In the beginning of 2014, I ruptured my spleen, a serious injury. I came the closest to death I’d ever been. Most normal people would take the semester off after an injury like that, Christina said to me. Nonetheless, three months later, I graduated university. I had the world in front of me; a burning desire to travel; a sizable amount of money; a serious girlfriend who had none; and a spleen that still hurt quite a bit on the bad days.
It’s just not the time for me to go, I told Christina, summer 2014. She nodded with resigned acceptance. It’s not.
My girlfriend and I went to the mountains, where we moved in together. We spent a year in the ski town of Vail, Colorado. In recollection, this year seems like it passed in the blink of an eye. While my girlfriend and I drifted apart in the dark days in the mountains, Christina got an apartment; a cat; a life.
In a last-ditch effort to save the relationship, my girlfriend and I left the U.S. to travel in Asia. My first time leaving the country, I had a pit of tension in my stomach the entire 19-hour flight across the Pacific. I barely said a word to my partner. Our inability to communicate showed itself early in the trip, and the trust between us collapsed in a spectacular fashion.
In the early months of 2016, as the pair of us stumbled through Taiwan, Hong Kong, and Nepal, I began reaching out to Christina. I had been working and traveling as a digital nomad, and I had quite a bit of money. I proposed a plan: I’d return from Asia, spend a month or two recalibrating at home and saying hey to the old gang, and then we’d head to Africa.
What about your girlfriend? Christina texted. Won’t she be sad?
I don’t think her and I are going to be together at that point, I texted back.
She sat next to me, absorbed in her own phone, surely texting similar things to her loved ones back home.
I was right, and in March 2016, I returned home, alone and blown apart.
I would have welcomed a distraction.
But while I’d been coming apart in Asia, Christina had been building something: a regular life; a good job with a nonprofit that helped the homeless; meaningful work and people that depended on her. Exactly the type of do-goodery that my sister feeds on. She didn’t want to give it up; not quite yet.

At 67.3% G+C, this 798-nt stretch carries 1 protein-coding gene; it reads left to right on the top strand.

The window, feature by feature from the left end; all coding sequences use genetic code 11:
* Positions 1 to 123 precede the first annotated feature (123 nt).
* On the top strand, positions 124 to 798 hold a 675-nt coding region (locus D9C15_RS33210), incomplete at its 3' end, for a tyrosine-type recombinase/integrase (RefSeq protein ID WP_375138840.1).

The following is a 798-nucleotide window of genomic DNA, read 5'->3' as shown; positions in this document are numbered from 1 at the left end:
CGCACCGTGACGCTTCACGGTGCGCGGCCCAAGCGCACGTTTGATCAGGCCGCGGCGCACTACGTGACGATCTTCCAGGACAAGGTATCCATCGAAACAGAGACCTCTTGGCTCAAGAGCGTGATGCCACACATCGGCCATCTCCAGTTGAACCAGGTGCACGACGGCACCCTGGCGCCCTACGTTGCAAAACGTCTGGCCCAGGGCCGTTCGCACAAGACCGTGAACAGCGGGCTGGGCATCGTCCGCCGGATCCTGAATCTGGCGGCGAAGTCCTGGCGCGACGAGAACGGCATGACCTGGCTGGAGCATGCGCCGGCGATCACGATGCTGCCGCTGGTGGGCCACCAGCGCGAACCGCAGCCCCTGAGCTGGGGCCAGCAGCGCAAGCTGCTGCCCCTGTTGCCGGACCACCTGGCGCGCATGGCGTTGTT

That’s ok, I said. You keep people alive; you change lives. It would be pretty selfish for me to get in the way of that. There will be more time, we assured each other.
Having already felt the inertia of an adult life gathering around me once before, I knew we would never go to Africa if I also settled in. So I waited.
In the meantime, I went to Hungary to visit my friend Shawn; he’d just fallen in love on the road, and I wanted to hear his story. Shawn had spent one month traveling Vietnam with this girl, caught feelings, and followed her to Budapest. He lived in her flat. He didn’t speak the language, had no job, and was dangerously low on funds.
I gotta get over there and take advantage of having a friend in Budapest before they break up, I’d told everyone back home. It all sounded so crazy. Nothing against Shawn, who was a good friend, but how could it work?
I came back home. It still wasn’t time. I left again, came home, left again… each time hoping to go. Each time, with one thing or another, life got in our way.
You know we can’t miss grandma’s 100th birthday, Christina said, when I returned from Colombia, ready for Africa. A bit tired after four years of delays, here, I instigated a bit of a spat with her. But in the end, she was right, we couldn’t miss our grandma’s 100th.
We waited a bit more.
So, on September 8th, 2017 my grandma turned 100. On September 24, my childhood friend J got married, I stood next to him in his wedding. He handed me a Yeti thermos as a gift; something I would take around the world. The day after, I celebrated my 25th birthday. And the day after that, amid thoughts of age, risk, relationships and dreams, Christina and I boarded a plane, finally bound for Africa.
Five years after it was first proposed, our grand trip along the West African coastline was finally beginning. We’d start in Tanger, the northern tip of Morocco, and work our way south, overland. We hoped to end in Benin.
Of course, if you’ve learned anything from this story so far, it’s that things rarely go according to plan.
After five years of planning, endless cancellations and delays on both sides, I wouldn’t end up penetrating very deep into Africa at all.
What is this??
Just me, catching you all up on where I’ve been. You could call it a travel blog. You could call it a narrative. You could call it a coping mechanism. I’ll simply say it’s a love story.